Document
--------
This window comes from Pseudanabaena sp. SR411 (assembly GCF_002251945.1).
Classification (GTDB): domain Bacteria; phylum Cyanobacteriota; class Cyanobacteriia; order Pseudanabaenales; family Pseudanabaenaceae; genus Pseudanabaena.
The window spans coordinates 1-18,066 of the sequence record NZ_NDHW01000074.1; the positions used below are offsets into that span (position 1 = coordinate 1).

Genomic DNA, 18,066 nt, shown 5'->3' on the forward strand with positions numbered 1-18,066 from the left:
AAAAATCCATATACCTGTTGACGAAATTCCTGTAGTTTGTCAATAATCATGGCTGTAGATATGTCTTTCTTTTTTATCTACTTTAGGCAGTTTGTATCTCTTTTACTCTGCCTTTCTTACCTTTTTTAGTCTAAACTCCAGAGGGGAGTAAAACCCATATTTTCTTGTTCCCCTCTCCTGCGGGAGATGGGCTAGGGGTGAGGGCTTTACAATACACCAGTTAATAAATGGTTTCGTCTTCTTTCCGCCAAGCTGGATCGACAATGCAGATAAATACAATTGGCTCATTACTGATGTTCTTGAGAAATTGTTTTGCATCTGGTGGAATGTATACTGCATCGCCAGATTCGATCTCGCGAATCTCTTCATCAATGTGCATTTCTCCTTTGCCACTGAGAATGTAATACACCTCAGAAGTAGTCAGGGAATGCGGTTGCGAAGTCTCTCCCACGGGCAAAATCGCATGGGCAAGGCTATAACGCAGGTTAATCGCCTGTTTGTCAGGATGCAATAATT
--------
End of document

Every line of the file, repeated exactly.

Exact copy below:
This window comes from Pseudanabaena sp. SR411 (assembly GCF_002251945.1).
Classification (GTDB): domain Bacteria; phylum Cyanobacteriota; class Cyanobacteriia; order Pseudanabaenales; family Pseudanabaenaceae; genus Pseudanabaena.
The window spans coordinates 1-18,066 of the sequence record NZ_NDHW01000074.1; the positions used below are offsets into that span (position 1 = coordinate 1).

Genomic DNA, 18,066 nt, shown 5'->3' on the forward strand with positions numbered 1-18,066 from the left:
AAAAATCCATATACCTGTTGACGAAATTCCTGTAGTTTGTCAATAATCATGGCTGTAGATATGTCTTTCTTTTTTATCTACTTTAGGCAGTTTGTATCTCTTTTACTCTGCCTTTCTTACCTTTTTTAGTCTAAACTCCAGAGGGGAGTAAAACCCATATTTTCTTGTTCCCCTCTCCTGCGGGAGATGGGCTAGGGGTGAGGGCTTTACAATACACCAGTTAATAAATGGTTTCGTCTTCTTTCCGCCAAGCTGGATCGACAATGCAGATAAATACAATTGGCTCATTACTGATGTTCTTGAGAAATTGTTTTGCATCTGGTGGAATGTATACTGCATCGCCAGATTCGATCTCGCGAATCTCTTCATCAATGTGCATTTCTCCTTTGCCACTGAGAATGTAATACACCTCAGAAGTAGTCAGGGAATGCGGTTGCGAAGTCTCTCCCACGGGCAAAATCGCATGGGCAAGGCTATAACGCAGGTTAATCGCCTGTTTGTCAGGATGCAATAATT